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Bowie band alumni celebrate his legacy with tour

By Gary Graff
ggraff@digitalfirstmedia.com, @GraffonMusic on Twi

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Mike Garson’s final conversation with David Bowie was unsettling.

It took place during the fall of 2015, after the keyboardist — who recorded and performed with Bowie throughout his career and now leads the all-star Celebrating David Bowie tour — compiled a song-by-song commentary about all the tracks he played on Bowie’s albums for an updated version of his 2015 biography “Bowie’s Piano Man.”

“It was pretty profound,” Garson, 72, recalls by phone. “So I wrote David instantly and said, ‘I can’t believe this.’ And he called back within 10 seconds and said, ‘Mike, we did an amazing body of work together.’

“And the way he said it, I got off the phone and said to my wife, ‘I’m never gonna see him again or play with him again.’ It was the strangest feeling. I didn’t know he was sick with cancer. It was like, ‘Thank you for this work, and goodbye. ...’”

Bowie said farewell to the world not long after — on Jan. 10, 2016, dying of cancer at the age of 69, just after the release of his final album, “Blackstar.” Bowie had kept his illness secret and his passing came as a shock. Garson, like so many, is still grieving.

But he’s happy to do that as a communal experience via Celebrating David Bowie, which features other Bowie band alumni.

“I think it’s a collective healing,” Garson says. “I know sometimes I tear up, and I never know if it’s the audience or a composite feeling. It doesn’t feel like just my grief. It feels like we all lost him maybe earlier than we thought.

“But, you know. Life does what it does. The bottom line is that people didn’t get enough of him and they want to hear these songs. And since we’re the alumni we can make them real.”

Garson launched Celebrating Bowie last year and has taken the concept on the road in both North America and Europe. The current tour lineup features guitarists Earl Slick, who played with Bowie from 1974-76, on 1983’s Serious Moonlight Tour and during the early 2000s, Mark Plati from Bowie’s ’90s groups and Gerry Leonard, who led the band on the A Reality Tour during 2003-04, as well as mid-’80s bassist Carmine Rojas. The roster is rounded out with Rolling Stones backing vocalist Bernard Fowler and singer Gabby Moreno, while other guests are dropping in on various tour dates.

“We have great players who were all his music directors at different times,” Garson says. “The respect that his people have for David’s music and how well they own it and deliver their parts, and it’s kind of startling to me and fascinating and it shows the depth of David’s music and layers that he had to impart to his public.

“It’s so much deeper than a rock star. He was a real force of nature, a renaissance man, and we’re just trying to honor him and what we did.”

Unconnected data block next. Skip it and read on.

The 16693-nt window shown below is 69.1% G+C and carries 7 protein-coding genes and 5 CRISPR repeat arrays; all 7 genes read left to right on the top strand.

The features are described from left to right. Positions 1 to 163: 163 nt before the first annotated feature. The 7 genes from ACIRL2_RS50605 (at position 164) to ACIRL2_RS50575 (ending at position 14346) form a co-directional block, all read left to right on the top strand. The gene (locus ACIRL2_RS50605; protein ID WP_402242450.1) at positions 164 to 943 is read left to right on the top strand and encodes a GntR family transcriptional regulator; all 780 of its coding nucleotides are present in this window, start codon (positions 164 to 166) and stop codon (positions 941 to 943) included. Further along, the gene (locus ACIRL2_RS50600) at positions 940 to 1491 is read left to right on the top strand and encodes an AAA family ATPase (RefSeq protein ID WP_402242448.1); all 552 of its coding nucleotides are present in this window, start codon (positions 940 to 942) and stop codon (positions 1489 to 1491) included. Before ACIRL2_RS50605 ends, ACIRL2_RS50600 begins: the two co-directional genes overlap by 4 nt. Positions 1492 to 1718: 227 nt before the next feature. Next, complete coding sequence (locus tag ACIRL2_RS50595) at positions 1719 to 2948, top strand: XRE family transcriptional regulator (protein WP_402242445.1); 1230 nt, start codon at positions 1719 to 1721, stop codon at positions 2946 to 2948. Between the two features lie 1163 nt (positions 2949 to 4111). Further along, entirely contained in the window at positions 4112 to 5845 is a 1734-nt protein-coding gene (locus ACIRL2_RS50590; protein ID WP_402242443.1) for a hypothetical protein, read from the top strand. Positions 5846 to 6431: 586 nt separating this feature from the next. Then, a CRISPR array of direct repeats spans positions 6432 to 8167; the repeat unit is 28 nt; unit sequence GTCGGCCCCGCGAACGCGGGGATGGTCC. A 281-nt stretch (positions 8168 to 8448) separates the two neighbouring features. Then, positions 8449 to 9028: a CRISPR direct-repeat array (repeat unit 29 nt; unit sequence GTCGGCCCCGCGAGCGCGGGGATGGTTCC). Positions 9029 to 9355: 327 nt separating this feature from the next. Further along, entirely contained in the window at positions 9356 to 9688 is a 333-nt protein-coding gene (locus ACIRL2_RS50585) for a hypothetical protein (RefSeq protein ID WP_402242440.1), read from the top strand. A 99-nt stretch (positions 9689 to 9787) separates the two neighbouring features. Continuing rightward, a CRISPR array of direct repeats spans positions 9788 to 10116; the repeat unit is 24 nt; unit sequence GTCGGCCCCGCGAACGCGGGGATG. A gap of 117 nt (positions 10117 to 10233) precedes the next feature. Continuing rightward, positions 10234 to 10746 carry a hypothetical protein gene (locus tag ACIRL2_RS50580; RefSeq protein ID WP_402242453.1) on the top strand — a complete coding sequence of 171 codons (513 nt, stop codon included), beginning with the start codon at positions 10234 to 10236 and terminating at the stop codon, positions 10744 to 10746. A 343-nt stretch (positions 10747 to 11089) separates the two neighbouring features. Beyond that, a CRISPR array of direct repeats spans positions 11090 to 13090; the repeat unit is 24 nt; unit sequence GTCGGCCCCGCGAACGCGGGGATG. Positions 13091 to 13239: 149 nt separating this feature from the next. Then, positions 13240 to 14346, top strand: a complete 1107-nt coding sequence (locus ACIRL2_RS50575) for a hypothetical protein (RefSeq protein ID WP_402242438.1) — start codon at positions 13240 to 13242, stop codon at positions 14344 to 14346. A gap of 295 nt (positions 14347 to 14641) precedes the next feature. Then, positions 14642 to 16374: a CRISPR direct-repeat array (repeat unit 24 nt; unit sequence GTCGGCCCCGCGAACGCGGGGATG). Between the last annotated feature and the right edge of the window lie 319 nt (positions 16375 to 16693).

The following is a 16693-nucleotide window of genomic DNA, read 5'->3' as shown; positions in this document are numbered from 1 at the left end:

For Slick, meanwhile, Celebrating David Bowie — whose repertoire mixes big hits with deeper fare such as “Quicksand,” “Stay,” “Time” and “Lady Grinning Soul” — fills a primal need.

“We’re doing it because we just miss doing this with DB and this gives us an opportunity to fill that void,” says Slick, 65. “And even though the boss isn’t here, it’s an opportunity to give the audience the closest thing we can, and they go home feeling good. We give, they get and we get and they give and it’s great. And we have fun, like we always did before.

“It’s just an opportunity to go out and do songs I miss playing and hang with my buddies.”

Garson does share a particularly harrowing tale from hanging with Bowie during the late ’70s. He says Bowie visited a psychic at that time who accurately forecasted his January 2016 passing.

“(The psychic) told him he was going to die exactly when he died,” Garson remembers. “There are a lot of psychics who are out of their minds and full of it, but this one was real. David knew it and didn’t doubt it for a second. He told me about (the reading) with certainty, accepted it and planned his future out based on that. He had 30, 40 years to plan out his life.”

There’s no formal plan for Celebrating David Bowie, however, other than to keep doing it. The current tour runs through March 19, and Garson says requests are coming from around the world for more shows with support from other Bowie alumni who are happy to jump on board as time permits.

“I don’t know what the shelf life is on this, or what’s going to happen next,” Slick notes. “I guess in its own way this is a tribute tour, but I like the fact there are bands out there of unknown guys that learn this music note for note and get the costumes and the clothes and everything and just is it. It keeps it alive, y’know?”

• If You Go: Celebrating David Bowie is Monday, Feb. 19 (doors open at 7 p.m.) at Royal Oak Music Theatre, 318 W. Fourth St. Tickets are $35-$65. Call 248-399-2980 or visit royaloakmusictheatre.com.

Web Site: www.royaloakmusictheatre.com

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